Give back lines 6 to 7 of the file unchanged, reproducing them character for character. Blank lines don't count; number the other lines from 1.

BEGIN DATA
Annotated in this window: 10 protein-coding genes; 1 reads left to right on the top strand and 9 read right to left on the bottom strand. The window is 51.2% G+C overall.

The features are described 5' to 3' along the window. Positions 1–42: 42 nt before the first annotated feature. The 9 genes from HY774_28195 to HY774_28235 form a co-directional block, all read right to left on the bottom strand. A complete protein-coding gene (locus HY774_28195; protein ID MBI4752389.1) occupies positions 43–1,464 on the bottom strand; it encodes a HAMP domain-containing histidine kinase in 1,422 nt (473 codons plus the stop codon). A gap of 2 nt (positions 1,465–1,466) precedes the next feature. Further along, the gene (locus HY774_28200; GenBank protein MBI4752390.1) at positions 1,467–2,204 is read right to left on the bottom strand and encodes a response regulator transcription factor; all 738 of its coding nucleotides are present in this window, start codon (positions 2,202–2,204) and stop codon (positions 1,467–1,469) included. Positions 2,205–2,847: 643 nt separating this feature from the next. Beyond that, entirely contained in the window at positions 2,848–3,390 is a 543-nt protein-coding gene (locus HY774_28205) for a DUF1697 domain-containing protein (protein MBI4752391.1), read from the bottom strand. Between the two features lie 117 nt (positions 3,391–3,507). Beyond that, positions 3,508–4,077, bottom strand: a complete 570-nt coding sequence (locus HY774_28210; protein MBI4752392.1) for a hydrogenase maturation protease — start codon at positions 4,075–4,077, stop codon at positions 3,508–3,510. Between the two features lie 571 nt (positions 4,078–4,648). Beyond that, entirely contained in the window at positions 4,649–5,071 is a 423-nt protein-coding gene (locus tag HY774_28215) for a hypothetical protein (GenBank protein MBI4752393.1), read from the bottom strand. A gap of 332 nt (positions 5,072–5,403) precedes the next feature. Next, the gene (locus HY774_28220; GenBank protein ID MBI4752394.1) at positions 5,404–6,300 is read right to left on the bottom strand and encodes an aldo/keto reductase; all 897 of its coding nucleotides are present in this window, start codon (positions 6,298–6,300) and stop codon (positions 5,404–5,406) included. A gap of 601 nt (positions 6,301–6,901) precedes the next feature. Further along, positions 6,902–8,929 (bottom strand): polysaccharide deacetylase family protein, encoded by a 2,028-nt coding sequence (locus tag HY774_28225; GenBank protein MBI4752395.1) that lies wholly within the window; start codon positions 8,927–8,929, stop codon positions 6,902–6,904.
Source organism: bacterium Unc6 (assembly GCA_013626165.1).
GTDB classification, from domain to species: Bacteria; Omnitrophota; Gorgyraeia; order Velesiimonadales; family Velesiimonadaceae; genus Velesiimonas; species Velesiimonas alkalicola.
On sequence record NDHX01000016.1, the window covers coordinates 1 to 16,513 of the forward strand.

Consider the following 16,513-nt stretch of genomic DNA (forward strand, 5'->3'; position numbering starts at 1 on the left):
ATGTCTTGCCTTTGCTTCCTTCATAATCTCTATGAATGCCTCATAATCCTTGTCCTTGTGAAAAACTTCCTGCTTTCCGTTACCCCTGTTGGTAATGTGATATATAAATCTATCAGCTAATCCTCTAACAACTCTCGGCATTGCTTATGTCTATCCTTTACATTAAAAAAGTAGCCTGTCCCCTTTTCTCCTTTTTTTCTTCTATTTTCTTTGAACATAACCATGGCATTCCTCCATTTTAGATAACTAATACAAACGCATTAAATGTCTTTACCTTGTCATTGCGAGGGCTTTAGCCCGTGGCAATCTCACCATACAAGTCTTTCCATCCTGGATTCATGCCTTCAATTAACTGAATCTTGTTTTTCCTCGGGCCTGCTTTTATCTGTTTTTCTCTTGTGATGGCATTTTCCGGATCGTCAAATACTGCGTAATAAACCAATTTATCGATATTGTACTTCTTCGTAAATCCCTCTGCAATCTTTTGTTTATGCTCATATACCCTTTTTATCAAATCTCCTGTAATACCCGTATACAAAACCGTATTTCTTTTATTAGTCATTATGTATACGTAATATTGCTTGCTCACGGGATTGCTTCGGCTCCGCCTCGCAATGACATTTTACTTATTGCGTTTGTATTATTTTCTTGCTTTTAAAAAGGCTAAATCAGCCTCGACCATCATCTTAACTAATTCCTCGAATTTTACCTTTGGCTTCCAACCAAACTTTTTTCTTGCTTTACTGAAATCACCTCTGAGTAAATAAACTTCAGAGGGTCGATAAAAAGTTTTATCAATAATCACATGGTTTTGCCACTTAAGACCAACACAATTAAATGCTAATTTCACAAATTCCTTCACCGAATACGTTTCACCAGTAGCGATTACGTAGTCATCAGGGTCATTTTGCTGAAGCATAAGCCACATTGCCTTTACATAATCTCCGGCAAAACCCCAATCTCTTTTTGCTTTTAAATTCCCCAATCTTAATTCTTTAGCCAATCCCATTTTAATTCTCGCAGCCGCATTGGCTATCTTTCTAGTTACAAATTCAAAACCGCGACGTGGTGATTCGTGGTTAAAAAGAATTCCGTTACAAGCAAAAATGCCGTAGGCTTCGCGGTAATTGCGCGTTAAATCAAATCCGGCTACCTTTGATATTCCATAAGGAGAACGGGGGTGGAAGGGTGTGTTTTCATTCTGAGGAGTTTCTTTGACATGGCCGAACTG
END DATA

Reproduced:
Consider the following 16,513-nt stretch of genomic DNA (forward strand, 5'->3'; position numbering starts at 1 on the left):
ATGTCTTGCCTTTGCTTCCTTCATAATCTCTATGAATGCCTCATAATCCTTGTCCTTGTGAAAAACTTCCTGCTTTCCGTTACCCCTGTTGGTAATGTGATATATAAATCTATCAGCTAATCCTCTAACAACTCTCGGCATTGCTTATGTCTATCCTTTACATTAAAAAAGTAGCCTGTCCCCTTTTCTCCTTTTTTTCTTCTATTTTCTTTGAACATAACCATGGCATTCCTCCATTTTAGATAACTAATACAAACGCATTAAATGTCTTTACCTTGTCATTGCGAGGGCTTTAGCCCGTGGCAATCTCACCATACAAGTCTTTCCATCCTGGATTCATGCCTTCAATTAACTGAATCTTGTTTTTCCTCGGGCCTGCTTTTATCTGTTTTTCTCTTGTGATGGCATTTTCCGGATCGTCAAATACTGCGTAATAAACCAATTTATCGATATTGTACTTCTTCGTAAATCCCTCTGCAATCTTTTGTTTATGCTCATATACCCTTTTTATCAAATCTCCTGTAATACCCGTATACAAAACCGTATTTCTTTTATTAGTCATTATGTATACGTAATATTGCTTGCTCACGGGATTGCTTCGGCTCCGCCTCGCAATGACATTTTACTTATTGCGTTTGTATTATTTTCTTGCTTTTAAAAAGGCTAAATCAGCCTCGACCATCATCTTAACTAATTCCTCGAATTTTACCTTTGGCTTCCAACCAAACTTTTTTCTTGCTTTACTGAAATCACCTCTGAGTAAATAAACTTCAGAGGGTCGATAAAAAGTTTTATCAATAATCACATGGTTTTGCCACTTAAGACCAACACAATTAAATGCTAATTTCACAAATTCCTTCACCGAATACGTTTCACCAGTAGCGATTACGTAGTCATCAGGGTCATTTTGCTGAAGCATAAGCCACATTGCCTTTACATAATCTCCGGCAAAACCCCAATCTCTTTTTGCTTTTAAATTCCCCAATCTTAATTCTTTAGCCAATCCCATTTTAATTCTCGCAGCCGCATTGGCTATCTTTCTAGTTACAAATTCAAAACCGCGACGTGGTGATTCGTGGTTAAAAAGAATTCCGTTACAAGCAAAAATGCCGTAGGCTTCGCGGTAATTGCGCGTTAAATCAAATCCGGCTACCTTTGATATTCCATAAGGAGAACGGGGGTGGAAGGGTGTGTTTTCATTCTGAGGAGTTTCTTTGACATGGCCGAACTG